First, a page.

*  must satisfy, or the stream function aborts the remaining data transfer. This token may be defined to a non-zero 16-bit value to set the timeout
 *  period for stream transfers, specified in milliseconds. If not defined, the default value specified in LowLevel.h is used instead.
 *
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 *  <b>NO_LIMITED_CONTROLLER_CONNECT</b> - (\ref Group_Events) - <i>AVR8 Only</i> \n
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 *  On the smaller USB AVRs, the USB controller lacks VBUS events to determine the physical connection state of the USB bus to a host. In lieu of
 *  VBUS events, the library attempts to determine the connection state via the bus suspension and wake up events instead. This however may be
 *  slightly inaccurate due to the possibility of the host suspending the bus while the device is still connected. If accurate connection status is
 *  required, the VBUS line of the USB connector should be routed to an AVR pin to detect its level, so that the USB_DeviceState global
 *  can be accurately set and the \ref EVENT_USB_Device_Connect() and \ref EVENT_USB_Device_Disconnect() events manually raised by the RAISE_EVENT macro.
 *  When defined, this token disables the library's auto-detection of the connection state by the aforementioned suspension and wake up events.
 *
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 *  <b>NO_SOF_EVENTS</b> - (\ref Group_Events) - <i>All Architectures</i> \n
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 *  By default, there exists a LUFA application event for the start of each USB frame while the USB bus is not suspended in either host or device mode.
 *  This event can be selectively enabled or disabled by calling the appropriate device or host mode function. When this compile time token is defined,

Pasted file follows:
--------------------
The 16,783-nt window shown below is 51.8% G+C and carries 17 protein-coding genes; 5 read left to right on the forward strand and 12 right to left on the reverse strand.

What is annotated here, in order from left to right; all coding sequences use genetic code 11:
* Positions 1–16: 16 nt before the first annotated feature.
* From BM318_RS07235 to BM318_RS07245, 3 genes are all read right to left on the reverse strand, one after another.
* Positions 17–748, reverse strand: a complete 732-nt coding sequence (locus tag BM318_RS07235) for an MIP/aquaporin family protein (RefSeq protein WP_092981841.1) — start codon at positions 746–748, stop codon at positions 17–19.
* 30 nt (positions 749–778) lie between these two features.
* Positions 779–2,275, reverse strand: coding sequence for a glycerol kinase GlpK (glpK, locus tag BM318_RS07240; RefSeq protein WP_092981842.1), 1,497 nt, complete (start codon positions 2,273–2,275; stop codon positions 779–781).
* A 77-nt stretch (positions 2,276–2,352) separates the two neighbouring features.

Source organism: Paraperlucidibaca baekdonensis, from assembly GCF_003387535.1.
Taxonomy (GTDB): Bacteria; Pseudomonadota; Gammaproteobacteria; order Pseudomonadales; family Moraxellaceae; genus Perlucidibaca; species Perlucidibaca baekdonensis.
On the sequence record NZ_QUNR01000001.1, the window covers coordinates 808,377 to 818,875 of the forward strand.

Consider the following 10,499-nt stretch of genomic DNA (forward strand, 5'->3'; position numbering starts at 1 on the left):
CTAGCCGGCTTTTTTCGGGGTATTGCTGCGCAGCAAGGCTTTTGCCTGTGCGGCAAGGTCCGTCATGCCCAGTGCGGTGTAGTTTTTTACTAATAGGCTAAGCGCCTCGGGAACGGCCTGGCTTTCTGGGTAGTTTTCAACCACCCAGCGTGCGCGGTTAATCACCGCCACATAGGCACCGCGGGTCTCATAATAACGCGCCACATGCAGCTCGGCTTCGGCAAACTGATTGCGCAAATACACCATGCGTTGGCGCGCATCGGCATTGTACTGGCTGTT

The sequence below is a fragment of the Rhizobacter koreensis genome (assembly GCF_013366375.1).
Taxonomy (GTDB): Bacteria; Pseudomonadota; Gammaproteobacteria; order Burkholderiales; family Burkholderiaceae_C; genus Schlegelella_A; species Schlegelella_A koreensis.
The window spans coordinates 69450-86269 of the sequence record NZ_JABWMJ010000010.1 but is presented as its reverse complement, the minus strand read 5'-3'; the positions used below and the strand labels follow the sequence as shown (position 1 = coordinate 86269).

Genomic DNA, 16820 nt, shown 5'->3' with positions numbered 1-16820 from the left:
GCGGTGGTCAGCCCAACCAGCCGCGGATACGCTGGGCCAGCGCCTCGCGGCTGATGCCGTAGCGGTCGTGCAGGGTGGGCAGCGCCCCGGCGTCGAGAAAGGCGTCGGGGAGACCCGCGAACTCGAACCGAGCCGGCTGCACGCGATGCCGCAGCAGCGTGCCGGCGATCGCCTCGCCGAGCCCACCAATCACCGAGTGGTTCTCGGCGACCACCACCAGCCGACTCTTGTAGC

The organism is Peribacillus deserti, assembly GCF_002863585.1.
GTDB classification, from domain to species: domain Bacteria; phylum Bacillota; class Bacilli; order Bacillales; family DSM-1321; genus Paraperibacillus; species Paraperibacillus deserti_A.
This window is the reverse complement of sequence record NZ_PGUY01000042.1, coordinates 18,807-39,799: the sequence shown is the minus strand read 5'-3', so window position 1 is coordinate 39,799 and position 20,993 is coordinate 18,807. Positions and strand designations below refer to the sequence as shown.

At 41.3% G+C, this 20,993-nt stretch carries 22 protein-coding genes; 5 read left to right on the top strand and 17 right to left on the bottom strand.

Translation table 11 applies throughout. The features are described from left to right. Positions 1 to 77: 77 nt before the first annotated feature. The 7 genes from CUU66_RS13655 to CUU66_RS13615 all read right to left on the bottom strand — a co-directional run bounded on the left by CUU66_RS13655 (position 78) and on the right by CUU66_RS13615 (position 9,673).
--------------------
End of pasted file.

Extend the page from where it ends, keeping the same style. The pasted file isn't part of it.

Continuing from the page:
*  the ability to receive USB Start of Frame events via the \ref EVENT_USB_Device_StartOfFrame() or \ref EVENT_USB_Host_StartOfFrame() events is removed,
 *  reducing the compiled program's binary size.
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 *
 *  \section Sec_SummaryUSBDeviceTokens USB Device Mode Driver Related Tokens
 *  This section describes compile tokens which affect USB driver stack of the LUFA library when used in Device mode.
 *
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 *  <b>USE_RAM_DESCRIPTORS</b> - (\ref Group_StdDescriptors) - <i>AVR8 Only</i> \n
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 *  Define this token to indicate to the USB driver that all device descriptors are stored in RAM, rather than being located in any one
 *  of the AVR's memory spaces. RAM descriptors may be desirable in applications where the descriptors need to be modified at runtime.
 *
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 *  <b>USE_FLASH_DESCRIPTORS</b> - (\ref Group_StdDescriptors) - <i>AVR8 Only</i> \n
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 *  Similar to USE_RAM_DESCRIPTORS, but all descriptors are stored in the AVR's FLASH memory rather than RAM.
 *
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 *  <b>USE_EEPROM_DESCRIPTORS</b> - (\ref Group_StdDescriptors) - <i>AVR8 Only</i> \n
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 *  Similar to USE_RAM_DESCRIPTORS, but all descriptors are stored in the AVR's EEPROM memory rather than RAM.
 *
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 *  <b>NO_INTERNAL_SERIAL</b> - (\ref Group_StdDescriptors) - <i>All Architectures</i> \n
 *  Some AVR models contain a unique serial number which can be used as the device serial number, while in device mode. This allows
 *  the host to uniquely identify the device regardless of if it is moved between USB ports on the same computer, allowing allocated